PORT ALLEN — An architect hired to evaluate the former City Hall complex on Jefferson Avenue says it’s falling apart, could pose a threat to the public and needs to be demolished.
Justin Altazan, president of Baton Rouge-based Third Coast Architecture, offered his assessment in a final report issued to the City Council at its regular meeting Wednesday.
The council hired Altazan earlier this year to inspect the building to see if it could be restored. He was hired during the term of former interim Mayor Lynn Robertson.
Altazan said that in addition to numerous structural issues, there are five types of mold — including black mold — in the building as well as areas containing asbestos that could pose a health hazard.
“While the overall air situation is not toxic yet, it is going to get there with all the mold growth in the building,” Altazan said. “The longer it continues to sit, the worse it will get.”
Altazan said the asbestos has to be remediated by a state-licensed service and could cost about $15,000.
“It’s a costly procedure, between about $4 and $5 per square foot,” he said, adding that air-quality monitoring would be required at an additional cost.
The council moved from the building in 2007 to its current complex along Court Street, near the Mississippi River levee.
Over the years, Altazan said, multiple additions to the facility have led to uneven flooring. Also, roof shingle damage sustained during Hurricane Gustav has yet to be repaired, which has led to multiple leaks and water damage inside the structure.
When Mayor Richard Lee asked about selective demolition of the building, Altazan said the process could be more costly than total demolition. He said any duct work or porous materials that mold could live inside would need to be removed.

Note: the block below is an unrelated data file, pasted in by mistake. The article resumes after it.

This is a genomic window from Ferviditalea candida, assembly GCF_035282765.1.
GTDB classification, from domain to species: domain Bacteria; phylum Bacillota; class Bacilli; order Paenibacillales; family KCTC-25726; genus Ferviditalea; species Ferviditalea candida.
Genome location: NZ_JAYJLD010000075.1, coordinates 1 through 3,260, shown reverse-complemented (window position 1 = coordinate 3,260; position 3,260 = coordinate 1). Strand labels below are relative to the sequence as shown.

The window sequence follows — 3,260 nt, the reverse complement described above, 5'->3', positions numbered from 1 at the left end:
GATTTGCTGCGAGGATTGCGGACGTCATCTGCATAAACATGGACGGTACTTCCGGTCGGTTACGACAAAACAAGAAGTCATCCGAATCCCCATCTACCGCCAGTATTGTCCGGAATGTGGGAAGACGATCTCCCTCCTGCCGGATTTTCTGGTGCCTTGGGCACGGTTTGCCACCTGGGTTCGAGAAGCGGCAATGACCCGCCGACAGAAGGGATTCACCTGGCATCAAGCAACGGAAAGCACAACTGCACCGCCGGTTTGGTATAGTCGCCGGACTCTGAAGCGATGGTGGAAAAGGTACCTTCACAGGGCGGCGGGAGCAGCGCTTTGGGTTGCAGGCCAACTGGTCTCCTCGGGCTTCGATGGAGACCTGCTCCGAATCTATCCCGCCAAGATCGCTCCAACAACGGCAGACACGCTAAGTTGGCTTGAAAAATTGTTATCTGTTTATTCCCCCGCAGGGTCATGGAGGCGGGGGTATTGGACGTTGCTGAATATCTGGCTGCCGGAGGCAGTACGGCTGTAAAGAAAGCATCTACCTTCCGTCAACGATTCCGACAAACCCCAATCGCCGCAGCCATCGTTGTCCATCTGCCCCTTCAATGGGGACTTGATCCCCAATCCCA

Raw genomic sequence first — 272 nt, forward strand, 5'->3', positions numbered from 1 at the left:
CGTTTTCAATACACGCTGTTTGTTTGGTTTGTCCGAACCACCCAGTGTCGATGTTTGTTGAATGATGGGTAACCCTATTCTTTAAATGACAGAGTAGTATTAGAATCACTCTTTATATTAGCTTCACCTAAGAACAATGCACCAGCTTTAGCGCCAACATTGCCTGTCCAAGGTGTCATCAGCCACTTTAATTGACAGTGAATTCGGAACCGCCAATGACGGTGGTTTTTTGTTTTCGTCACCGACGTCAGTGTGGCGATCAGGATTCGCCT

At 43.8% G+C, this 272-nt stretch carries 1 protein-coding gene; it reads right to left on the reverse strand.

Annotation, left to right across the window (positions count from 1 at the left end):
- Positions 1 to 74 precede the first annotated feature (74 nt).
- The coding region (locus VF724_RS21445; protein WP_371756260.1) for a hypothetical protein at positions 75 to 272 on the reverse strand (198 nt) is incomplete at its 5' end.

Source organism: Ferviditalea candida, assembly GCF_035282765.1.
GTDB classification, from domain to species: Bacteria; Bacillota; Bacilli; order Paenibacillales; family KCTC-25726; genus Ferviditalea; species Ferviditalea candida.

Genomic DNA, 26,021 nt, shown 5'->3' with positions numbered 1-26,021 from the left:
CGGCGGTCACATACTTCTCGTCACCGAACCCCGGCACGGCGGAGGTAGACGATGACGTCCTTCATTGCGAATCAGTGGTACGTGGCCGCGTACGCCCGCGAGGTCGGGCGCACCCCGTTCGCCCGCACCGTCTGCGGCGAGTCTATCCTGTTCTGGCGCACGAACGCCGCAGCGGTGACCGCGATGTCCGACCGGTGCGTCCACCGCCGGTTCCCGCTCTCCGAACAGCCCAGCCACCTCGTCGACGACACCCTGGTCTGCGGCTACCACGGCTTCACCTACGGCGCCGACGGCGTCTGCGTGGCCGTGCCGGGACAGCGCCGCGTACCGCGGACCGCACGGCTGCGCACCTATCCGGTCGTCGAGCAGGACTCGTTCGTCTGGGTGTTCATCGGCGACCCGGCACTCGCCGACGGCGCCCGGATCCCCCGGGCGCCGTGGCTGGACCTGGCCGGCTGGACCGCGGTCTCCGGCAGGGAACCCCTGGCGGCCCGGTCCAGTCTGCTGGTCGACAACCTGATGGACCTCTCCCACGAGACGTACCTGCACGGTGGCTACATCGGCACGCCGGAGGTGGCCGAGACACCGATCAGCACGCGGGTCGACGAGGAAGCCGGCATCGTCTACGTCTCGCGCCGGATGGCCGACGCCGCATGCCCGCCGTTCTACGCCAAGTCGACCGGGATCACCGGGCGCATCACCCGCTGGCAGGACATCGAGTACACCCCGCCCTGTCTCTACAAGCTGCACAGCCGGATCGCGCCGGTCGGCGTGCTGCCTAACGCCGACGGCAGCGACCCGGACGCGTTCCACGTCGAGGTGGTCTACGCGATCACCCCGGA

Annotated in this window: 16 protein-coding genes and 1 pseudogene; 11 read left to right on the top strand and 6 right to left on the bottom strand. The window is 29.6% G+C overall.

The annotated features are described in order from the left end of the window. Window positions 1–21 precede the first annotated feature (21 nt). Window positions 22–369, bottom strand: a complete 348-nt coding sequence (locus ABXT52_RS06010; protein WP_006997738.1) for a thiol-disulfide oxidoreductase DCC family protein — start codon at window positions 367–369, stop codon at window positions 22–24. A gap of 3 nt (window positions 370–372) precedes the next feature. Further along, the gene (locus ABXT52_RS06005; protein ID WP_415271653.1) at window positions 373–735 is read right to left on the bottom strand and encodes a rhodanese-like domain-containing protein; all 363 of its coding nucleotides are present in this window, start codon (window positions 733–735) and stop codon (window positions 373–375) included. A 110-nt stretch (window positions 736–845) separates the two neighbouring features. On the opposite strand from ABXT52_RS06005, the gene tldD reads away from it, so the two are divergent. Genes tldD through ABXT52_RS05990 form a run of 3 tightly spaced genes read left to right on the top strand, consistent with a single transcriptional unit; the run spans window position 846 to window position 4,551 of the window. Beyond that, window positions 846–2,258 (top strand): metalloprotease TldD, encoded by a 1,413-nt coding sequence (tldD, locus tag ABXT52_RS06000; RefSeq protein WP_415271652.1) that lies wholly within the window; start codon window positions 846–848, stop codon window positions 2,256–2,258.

“It’s more expensive because the contractors need to take more time to be more selective in removing those items without damaging other items,” he said.
Altazan gave in his report what he called a “best guess” total estimate of $551,500 to renovate the building, using a “very liberal cost” of $65 per square foot.
Asked by Councilman R.J. Loupe Jr. if fixing the building’s roof would solve the leak issues, Altazan said the entire roof structure would need to be replaced. He estimated the cost of doing so to be about $132,000, at a rate of $15 per square foot, not including new framing costs.
Altazan said that, ultimately, the cost to renovate the historic building outweighs the benefit of saving it.
“It would be cheaper to knock the whole building down rather than renovate,” he said, adding that the cost could be as low as $1 to $2 per square foot.
The city also is continuing to pay insurance on the vacant building, City Chief Administrative Officer Adrian Genre told the council.
“I drive by there every day,” said Loupe, who was on the council when it met in an 8-by-10-foot room in the building. “I’ve shed a few tears, but we can’t let this mold continue.”